For most people, the HMS Hero and her sister ship, the HMS Conqueror are virtual unknowns. They were commissioned in the late 1880’s and in terms of their efficiency as Naval warships, Doctor Oscar Parkes, an authority on British battleships, called them two of the most useless turret ships ever constructed for the Navy. Plenty of officers serving on these ships agreed with Parkes’ assessment over the years.
Yet the HMS Hero and Conqueror would acquire an unusual degree of fame with a specific and somewhat large niche group of the population, as their images were used by the John Player Ltd tobacco company on the background of their cigarette packages. The entirety of the image consisted of the late Victorian uniform, including a sailor’s head and torso seen through a lifebelt, and two ironclads in the background, with the ship on the right being the HMS Hero.
In terms of marketing, it was an interesting and quite useful choice. The cigarettes were launched in the same time period as the ship itself, and rode on the rising tide of public sentiment as there was an enormous upsurge of public pride and interest in the Navy that would last until the arrival of the first world war. This could easily be seen in the popularity of the HMS Pinafore and the high visibility of sailor suits for children.
The motif of the sailor in the logo has changed over the years. He has been both bearded and clean shaven, but the bearded version of him has been the standard since 1907, and it is an enduring image that has continued to today.
Even the name “Navy Cut” has an actual naval origin, as it is a reference to the way that sailors would bind their mixture of tobacco leaves and leave them to mature under pressure. A slice of this particular slab was soon called a “cut.”
Despite the widespread recognition and commercial success of the cigarette brand, the vessels associated with it were themselves wholly unremarkable. The HMS Hero and Conqueror were designed and constructed when the evolution of warships was moving swiftly away from their design, and they were caught in between the two sides of the argument regarding how line-battleships should be armed and armored.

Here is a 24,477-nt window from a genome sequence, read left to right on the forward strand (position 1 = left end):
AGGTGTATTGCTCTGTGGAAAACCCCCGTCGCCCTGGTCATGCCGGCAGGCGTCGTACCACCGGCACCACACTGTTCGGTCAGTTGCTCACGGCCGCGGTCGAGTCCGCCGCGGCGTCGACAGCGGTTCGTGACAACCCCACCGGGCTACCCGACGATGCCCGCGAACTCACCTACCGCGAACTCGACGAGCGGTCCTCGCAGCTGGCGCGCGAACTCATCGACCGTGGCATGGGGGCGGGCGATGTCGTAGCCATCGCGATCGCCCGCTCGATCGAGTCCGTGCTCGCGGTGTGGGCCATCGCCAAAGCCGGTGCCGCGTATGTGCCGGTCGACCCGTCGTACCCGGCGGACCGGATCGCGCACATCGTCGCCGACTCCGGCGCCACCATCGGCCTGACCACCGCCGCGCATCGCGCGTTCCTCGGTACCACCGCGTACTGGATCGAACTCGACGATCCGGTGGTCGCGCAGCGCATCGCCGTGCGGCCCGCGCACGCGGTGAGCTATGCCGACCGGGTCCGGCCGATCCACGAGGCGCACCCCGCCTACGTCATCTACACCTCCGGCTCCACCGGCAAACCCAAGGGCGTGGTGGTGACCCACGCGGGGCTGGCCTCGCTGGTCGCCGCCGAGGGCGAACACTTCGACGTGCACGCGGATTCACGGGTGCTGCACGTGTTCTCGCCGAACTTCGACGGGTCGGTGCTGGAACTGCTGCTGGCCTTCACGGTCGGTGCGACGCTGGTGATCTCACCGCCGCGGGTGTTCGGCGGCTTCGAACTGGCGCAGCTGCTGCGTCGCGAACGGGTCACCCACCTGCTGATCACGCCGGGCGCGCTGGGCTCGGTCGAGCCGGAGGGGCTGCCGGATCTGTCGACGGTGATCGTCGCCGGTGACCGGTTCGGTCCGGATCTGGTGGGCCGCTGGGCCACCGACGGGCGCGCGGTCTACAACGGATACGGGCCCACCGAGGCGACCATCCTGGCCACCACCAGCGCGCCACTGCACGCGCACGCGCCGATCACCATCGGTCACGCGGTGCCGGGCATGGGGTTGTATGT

At this point in time, large caliber breech-loading guns were gaining prominence, technological developments in metallurgy were providing much more efficient armor, and the compound steam engine was set to replace the traditional sail-powered vessel in terms of power and fuel efficacy.
Other changes included a potential move to smaller caliber rapid-firing guns, up to six inches, which were proving their potential. Military circles were debating the use of the ram, and whether or not it still contained any strategic advantages in naval combat.
With these advances in weapons, the discussion about tactics naturally followed–as no fleet action had yet been fought using the new ships–giving rise to plenty of new theories regarding how they would be employed.
The problem did not stem from the availability of the technology, but rather from how these disparate elements were to be employed in a single concept, which could then be integrated in a functionally efficient manner in line with an agreed tactical doctrine.
The Royal Sovereign class came about in the 1890’s and provided a resolution to these controversies. It was the line of evolution that almost all battleships throughout the world would thereafter follow. But arriving at that final conclusion would involve some failed attempts, and the two most notable of these are the HMS Hero and HMS Conqueror.
They sought to combine two large caliber guns (12 inches) in a single rotating turret, enough strength to ram enemy ships, heavy armor, six above-water fourteen inch torpedo tubes, a small torpedo-boat that could be lowered into the water from the deck and used to launch separate attacks; and finally, a considerable secondary armament, including four six-inch quick-firers and a large number of small caliber weapons.
These ships were supposed to be all-purpose, strong and reliable–and were nothing of the sort. Instead, they were too heavy, overwrought and difficult to maneuver. They carried 6,200 tons on a 270-foot hull, with a freeboard inevitably low at 9.5 feet, and sea keeping was abysmally poor.
Serving on these ships must have been a nightmare, and living conditions even worse. According to Parkes, the weight of the ship would bury the bow in the sea, and make the main deck uninhabitable due to leaky forecastle fittings. In terms of combat effectiveness, the ships were inadequate.
The 12-inch weapons in the turret could not be fired on a bearing of more than 45 degrees to either side of the central axis because of the blast damage to the superstructure. In an 1889 report on maneuvers, there was curious speculation as to what variety of damage would be done to the ship after the big guns were fired a few times. It was thought that that scenario would be better left to the imagination.
The ultimate destination for the HMS Conqueror was the gunnery training school Cambridge at Devonport in 1889, a mere two years after it was launched. The Hero served a similar role at gunnery school Excellent at Portsmouth, ending its short life as a ship used for target practice when it was sunk on the Kentish Knock in 1908.